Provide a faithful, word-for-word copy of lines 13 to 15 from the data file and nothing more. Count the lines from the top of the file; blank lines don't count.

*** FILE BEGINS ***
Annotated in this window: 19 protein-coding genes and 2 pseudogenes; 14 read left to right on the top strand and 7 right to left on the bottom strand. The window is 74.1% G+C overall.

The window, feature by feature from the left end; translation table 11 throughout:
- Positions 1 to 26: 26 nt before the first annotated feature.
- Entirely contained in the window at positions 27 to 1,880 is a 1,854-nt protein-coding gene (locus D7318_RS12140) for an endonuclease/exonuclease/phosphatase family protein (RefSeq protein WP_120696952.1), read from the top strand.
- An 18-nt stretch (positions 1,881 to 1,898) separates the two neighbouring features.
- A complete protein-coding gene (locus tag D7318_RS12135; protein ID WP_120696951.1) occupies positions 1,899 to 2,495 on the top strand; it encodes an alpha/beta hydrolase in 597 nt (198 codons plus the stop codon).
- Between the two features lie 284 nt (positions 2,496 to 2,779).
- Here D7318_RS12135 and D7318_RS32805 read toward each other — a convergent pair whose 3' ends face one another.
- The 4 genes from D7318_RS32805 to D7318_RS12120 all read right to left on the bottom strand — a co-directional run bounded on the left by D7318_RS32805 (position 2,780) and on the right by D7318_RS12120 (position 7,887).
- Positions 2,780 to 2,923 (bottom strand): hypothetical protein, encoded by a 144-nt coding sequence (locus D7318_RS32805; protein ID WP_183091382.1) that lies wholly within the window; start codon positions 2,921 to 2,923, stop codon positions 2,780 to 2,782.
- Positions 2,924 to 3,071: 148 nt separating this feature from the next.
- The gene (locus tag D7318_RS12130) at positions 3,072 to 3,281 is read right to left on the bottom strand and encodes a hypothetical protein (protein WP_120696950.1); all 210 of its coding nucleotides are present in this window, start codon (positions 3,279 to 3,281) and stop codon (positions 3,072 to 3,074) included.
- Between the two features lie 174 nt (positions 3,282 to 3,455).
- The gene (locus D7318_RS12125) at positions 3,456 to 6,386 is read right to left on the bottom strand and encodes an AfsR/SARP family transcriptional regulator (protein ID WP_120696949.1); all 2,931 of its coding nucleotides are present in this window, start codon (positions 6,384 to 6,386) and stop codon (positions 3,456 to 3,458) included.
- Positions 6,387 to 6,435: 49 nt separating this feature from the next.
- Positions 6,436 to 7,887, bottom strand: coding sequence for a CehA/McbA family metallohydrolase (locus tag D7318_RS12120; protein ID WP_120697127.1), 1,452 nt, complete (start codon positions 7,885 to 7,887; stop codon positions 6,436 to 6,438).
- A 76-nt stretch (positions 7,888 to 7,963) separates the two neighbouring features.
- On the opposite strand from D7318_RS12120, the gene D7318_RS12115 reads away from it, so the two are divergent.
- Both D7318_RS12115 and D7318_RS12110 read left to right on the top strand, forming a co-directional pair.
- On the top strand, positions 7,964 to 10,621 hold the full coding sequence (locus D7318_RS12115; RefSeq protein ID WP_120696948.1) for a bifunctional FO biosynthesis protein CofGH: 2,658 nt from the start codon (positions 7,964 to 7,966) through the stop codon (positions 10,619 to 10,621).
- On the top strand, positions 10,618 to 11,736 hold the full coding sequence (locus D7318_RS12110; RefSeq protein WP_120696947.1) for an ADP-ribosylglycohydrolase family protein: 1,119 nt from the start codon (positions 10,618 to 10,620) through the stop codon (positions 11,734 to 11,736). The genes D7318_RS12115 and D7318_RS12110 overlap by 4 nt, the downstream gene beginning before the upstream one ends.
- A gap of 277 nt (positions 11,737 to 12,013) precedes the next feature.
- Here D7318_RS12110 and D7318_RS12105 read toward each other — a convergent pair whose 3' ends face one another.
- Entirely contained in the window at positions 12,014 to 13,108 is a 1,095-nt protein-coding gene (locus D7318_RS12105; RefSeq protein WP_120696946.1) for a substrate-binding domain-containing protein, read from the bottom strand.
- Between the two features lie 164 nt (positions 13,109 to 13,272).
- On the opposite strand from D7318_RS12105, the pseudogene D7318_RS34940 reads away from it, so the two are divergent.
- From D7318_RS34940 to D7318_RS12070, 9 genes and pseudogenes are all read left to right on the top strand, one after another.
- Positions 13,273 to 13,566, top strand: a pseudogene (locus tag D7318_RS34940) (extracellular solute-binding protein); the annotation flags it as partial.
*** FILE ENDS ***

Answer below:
- Between the two features lie 174 nt (positions 3,282 to 3,455).
- The gene (locus D7318_RS12125) at positions 3,456 to 6,386 is read right to left on the bottom strand and encodes an AfsR/SARP family transcriptional regulator (protein ID WP_120696949.1); all 2,931 of its coding nucleotides are present in this window, start codon (positions 6,384 to 6,386) and stop codon (positions 3,456 to 3,458) included.
- Positions 6,387 to 6,435: 49 nt separating this feature from the next.